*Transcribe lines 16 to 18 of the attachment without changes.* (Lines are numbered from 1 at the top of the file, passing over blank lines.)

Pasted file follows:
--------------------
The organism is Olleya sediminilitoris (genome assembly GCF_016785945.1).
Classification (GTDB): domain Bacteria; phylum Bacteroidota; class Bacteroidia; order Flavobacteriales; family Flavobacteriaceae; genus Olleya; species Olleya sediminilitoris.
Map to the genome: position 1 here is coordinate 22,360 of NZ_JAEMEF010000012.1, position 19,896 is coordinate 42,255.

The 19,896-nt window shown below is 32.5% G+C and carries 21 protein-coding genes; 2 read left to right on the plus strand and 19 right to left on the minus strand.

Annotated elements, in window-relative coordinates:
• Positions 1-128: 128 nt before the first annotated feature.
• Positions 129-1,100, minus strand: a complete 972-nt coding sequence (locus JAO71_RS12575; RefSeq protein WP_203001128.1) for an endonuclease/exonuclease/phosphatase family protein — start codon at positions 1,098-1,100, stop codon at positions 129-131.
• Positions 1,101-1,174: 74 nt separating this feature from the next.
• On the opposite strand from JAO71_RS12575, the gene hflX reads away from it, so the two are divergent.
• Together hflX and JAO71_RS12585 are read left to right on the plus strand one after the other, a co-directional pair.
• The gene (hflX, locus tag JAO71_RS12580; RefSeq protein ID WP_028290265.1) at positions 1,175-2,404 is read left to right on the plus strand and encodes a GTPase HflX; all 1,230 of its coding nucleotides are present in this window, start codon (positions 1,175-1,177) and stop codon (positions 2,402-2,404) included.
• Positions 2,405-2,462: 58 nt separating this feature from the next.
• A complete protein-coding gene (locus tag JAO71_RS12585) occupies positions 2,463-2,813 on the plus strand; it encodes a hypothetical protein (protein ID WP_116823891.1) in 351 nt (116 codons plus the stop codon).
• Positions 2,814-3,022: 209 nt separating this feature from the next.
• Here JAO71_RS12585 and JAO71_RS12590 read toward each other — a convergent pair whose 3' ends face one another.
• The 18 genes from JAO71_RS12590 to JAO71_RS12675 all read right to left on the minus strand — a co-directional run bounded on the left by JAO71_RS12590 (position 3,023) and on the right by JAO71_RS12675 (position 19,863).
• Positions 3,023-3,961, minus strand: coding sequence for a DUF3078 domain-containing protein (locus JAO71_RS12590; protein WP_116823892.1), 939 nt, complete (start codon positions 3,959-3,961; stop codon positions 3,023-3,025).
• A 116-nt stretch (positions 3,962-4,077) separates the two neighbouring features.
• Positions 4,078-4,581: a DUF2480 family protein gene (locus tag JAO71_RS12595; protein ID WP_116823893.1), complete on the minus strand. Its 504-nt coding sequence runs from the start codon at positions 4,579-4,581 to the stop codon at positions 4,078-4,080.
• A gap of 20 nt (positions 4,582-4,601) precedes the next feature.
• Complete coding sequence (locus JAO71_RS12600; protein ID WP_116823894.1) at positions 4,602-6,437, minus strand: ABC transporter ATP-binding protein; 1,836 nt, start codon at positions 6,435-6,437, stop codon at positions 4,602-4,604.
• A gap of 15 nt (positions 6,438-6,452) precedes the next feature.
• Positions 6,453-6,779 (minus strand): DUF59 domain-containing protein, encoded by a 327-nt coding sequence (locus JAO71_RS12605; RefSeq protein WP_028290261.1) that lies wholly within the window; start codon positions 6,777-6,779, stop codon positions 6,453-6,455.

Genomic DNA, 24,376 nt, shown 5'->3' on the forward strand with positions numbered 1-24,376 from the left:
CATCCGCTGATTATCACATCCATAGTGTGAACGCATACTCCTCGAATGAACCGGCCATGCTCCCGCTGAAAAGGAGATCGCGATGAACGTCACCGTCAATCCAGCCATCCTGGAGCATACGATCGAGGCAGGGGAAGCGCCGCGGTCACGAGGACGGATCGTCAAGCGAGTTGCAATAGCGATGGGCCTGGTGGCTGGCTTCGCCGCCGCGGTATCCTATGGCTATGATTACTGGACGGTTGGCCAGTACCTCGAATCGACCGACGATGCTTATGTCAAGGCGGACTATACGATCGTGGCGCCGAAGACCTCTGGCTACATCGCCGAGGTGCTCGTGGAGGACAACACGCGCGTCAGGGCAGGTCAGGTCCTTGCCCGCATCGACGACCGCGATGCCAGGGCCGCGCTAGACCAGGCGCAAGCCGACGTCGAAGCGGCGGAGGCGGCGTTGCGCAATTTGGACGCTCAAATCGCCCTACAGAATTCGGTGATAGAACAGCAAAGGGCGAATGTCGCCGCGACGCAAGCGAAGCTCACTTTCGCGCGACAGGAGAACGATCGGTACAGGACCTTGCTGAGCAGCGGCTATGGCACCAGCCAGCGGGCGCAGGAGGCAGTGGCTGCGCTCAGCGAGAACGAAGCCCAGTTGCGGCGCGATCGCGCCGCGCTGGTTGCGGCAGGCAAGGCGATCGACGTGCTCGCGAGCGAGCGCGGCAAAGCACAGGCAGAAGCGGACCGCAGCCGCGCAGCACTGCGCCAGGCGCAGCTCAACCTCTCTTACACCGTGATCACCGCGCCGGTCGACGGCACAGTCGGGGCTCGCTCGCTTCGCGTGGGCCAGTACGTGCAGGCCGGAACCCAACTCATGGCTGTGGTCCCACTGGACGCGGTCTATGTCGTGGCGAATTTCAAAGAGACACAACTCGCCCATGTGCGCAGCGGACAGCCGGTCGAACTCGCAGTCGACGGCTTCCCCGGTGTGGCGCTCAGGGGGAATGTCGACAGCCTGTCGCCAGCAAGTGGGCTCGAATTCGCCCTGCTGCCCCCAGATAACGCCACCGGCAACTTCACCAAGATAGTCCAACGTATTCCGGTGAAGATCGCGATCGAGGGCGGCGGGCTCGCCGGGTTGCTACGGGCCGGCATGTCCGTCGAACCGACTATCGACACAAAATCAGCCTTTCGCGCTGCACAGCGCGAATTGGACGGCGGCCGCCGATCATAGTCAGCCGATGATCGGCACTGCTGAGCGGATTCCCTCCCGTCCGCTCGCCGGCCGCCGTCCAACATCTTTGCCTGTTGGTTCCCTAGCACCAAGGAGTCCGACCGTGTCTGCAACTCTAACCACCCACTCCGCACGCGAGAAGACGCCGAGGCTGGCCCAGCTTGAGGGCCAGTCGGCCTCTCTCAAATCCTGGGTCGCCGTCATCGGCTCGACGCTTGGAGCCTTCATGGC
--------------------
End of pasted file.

• The 18 genes from JAO71_RS12590 to JAO71_RS12675 all read right to left on the minus strand — a co-directional run bounded on the left by JAO71_RS12590 (position 3,023) and on the right by JAO71_RS12675 (position 19,863).
• Positions 3,023-3,961, minus strand: coding sequence for a DUF3078 domain-containing protein (locus JAO71_RS12590; protein WP_116823892.1), 939 nt, complete (start codon positions 3,959-3,961; stop codon positions 3,023-3,025).
• A 116-nt stretch (positions 3,962-4,077) separates the two neighbouring features.